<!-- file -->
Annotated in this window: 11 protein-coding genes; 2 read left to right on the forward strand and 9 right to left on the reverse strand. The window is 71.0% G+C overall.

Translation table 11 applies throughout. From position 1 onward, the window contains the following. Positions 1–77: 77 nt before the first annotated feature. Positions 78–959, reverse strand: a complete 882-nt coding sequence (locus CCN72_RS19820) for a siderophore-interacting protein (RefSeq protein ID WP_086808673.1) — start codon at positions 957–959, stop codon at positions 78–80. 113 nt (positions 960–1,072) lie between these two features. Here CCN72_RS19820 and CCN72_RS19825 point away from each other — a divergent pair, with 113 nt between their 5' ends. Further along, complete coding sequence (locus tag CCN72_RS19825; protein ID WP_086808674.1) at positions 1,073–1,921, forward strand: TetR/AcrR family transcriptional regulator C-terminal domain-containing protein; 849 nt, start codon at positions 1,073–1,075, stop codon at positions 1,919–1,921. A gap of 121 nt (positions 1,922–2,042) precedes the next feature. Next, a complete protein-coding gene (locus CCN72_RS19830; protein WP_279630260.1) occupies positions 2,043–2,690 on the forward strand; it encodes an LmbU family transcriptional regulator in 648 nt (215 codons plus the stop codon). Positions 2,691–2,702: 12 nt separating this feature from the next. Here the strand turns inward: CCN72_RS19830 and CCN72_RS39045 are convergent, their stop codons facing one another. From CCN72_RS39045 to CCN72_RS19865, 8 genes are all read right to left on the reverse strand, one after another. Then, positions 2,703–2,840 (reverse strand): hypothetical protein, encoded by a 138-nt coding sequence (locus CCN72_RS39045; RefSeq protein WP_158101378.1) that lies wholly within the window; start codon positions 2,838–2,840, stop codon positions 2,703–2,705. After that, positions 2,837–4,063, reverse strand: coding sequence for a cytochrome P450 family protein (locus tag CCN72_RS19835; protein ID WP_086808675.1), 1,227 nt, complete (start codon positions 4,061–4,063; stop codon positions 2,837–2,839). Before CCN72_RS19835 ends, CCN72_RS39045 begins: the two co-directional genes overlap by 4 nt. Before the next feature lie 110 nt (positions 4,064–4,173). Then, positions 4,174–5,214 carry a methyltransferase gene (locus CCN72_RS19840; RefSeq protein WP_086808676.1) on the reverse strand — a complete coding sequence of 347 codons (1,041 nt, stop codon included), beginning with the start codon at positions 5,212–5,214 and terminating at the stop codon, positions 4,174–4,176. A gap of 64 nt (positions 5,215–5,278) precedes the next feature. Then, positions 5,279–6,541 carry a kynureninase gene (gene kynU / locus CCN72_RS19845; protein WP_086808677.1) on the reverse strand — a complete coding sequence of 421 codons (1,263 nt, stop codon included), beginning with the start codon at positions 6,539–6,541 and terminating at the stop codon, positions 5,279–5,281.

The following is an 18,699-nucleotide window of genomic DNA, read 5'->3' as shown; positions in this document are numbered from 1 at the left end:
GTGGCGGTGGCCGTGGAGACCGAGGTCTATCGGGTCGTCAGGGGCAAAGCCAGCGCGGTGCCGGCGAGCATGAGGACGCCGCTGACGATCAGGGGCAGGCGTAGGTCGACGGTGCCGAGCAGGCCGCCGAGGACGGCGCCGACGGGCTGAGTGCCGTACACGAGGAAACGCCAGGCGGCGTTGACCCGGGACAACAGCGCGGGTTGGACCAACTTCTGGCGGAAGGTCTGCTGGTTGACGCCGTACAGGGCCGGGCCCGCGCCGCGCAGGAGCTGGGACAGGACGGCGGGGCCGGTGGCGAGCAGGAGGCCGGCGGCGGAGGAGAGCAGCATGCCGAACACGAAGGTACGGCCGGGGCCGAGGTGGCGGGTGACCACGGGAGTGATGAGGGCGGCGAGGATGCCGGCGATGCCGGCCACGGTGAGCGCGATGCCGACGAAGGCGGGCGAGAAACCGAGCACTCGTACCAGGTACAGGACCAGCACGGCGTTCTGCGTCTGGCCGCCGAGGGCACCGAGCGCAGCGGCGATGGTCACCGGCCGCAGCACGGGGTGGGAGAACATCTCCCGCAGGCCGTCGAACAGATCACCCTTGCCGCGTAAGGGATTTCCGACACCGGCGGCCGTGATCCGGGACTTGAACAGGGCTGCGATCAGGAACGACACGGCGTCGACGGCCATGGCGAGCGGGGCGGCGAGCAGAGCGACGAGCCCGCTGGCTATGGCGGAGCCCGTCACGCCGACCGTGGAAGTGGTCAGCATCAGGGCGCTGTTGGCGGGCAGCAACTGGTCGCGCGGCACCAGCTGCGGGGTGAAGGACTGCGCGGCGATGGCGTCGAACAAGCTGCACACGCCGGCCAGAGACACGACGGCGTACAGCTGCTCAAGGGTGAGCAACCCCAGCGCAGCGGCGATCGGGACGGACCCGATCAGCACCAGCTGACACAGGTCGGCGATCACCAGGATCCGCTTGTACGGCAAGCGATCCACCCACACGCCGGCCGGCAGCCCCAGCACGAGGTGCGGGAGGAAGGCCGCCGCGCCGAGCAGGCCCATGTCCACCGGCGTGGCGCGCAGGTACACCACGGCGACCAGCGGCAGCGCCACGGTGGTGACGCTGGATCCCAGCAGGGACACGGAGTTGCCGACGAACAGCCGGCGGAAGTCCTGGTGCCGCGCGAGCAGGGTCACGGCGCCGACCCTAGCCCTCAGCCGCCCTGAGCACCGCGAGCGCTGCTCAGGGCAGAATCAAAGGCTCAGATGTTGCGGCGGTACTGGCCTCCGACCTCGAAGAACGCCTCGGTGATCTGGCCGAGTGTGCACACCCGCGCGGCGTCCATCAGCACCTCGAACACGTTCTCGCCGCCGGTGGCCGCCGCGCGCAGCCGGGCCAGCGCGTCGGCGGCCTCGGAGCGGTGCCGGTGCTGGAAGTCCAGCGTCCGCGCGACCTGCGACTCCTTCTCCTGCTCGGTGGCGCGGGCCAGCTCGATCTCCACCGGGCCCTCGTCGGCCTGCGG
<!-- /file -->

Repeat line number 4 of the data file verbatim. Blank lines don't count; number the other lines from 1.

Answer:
GTGGCGGTGGCCGTGGAGACCGAGGTCTATCGGGTCGTCAGGGGCAAAGCCAGCGCGGTGCCGGCGAGCATGAGGACGCCGCTGACGATCAGGGGCAGGCGTAGGTCGACGGTGCCGAGCAGGCCGCCGAGGACGGCGCCGACGGGCTGAGTGCCGTACACGAGGAAACGCCAGGCGGCGTTGACCCGGGACAACAGCGCGGGTTGGACCAACTTCTGGCGGAAGGTCTGCTGGTTGACGCCGTACAGGGCCGGGCCCGCGCCGCGCAGGAGCTGGGACAGGACGGCGGGGCCGGTGGCGAGCAGGAGGCCGGCGGCGGAGGAGAGCAGCATGCCGAACACGAAGGTACGGCCGGGGCCGAGGTGGCGGGTGACCACGGGAGTGATGAGGGCGGCGAGGATGCCGGCGATGCCGGCCACGGTGAGCGCGATGCCGACGAAGGCGGGCGAGAAACCGAGCACTCGTACCAGGTACAGGACCAGCACGGCGTTCTGCGTCTGGCCGCCGAGGGCACCGAGCGCAGCGGCGATGGTCACCGGCCGCAGCACGGGGTGGGAGAACATCTCCCGCAGGCCGTCGAACAGATCACCCTTGCCGCGTAAGGGATTTCCGACACCGGCGGCCGTGATCCGGGACTTGAACAGGGCTGCGATCAGGAACGACACGGCGTCGACGGCCATGGCGAGCGGGGCGGCGAGCAGAGCGACGAGCCCGCTGGCTATGGCGGAGCCCGTCACGCCGACCGTGGAAGTGGTCAGCATCAGGGCGCTGTTGGCGGGCAGCAACTGGTCGCGCGGCACCAGCTGCGGGGTGAAGGACTGCGCGGCGATGGCGTCGAACAAGCTGCACACGCCGGCCAGAGACACGACGGCGTACAGCTGCTCAAGGGTGAGCAACCCCAGCGCAGCGGCGATCGGGACGGACCCGATCAGCACCAGCTGACACAGGTCGGCGATCACCAGGATCCGCTTGTACGGCAAGCGATCCACCCACACGCCGGCCGGCAGCCCCAGCACGAGGTGCGGGAGGAAGGCCGCCGCGCCGAGCAGGCCCATGTCCACCGGCGTGGCGCGCAGGTACACCACGGCGACCAGCGGCAGCGCCACGGTGGTGACGCTGGATCCCAGCAGGGACACGGAGTTGCCGACGAACAGCCGGCGGAAGTCCTGGTGCCGCGCGAGCAGGGTCACGGCGCCGACCCTAGCCCTCAGCCGCCCTGAGCACCGCGAGCGCTGCTCAGGGCAGAATCAAAGGCTCAGATGTTGCGGCGGTACTGGCCTCCGACCTCGAAGAACGCCTCGGTGATCTGGCCGAGTGTGCACACCCGCGCGGCGTCCATCAGCACCTCGAACACGTTCTCGCCGCCGGTGGCCGCCGCGCGCAGCCGGGCCAGCGCGTCGGCGGCCTCGGAGCGGTGCCGGTGCTGGAAGTCCAGCGTCCGCGCGACCTGCGACTCCTTCTCCTGCTCGGTGGCGCGGGCCAGCTCGATCTCCACCGGGCCCTCGTCGGCCTGCGG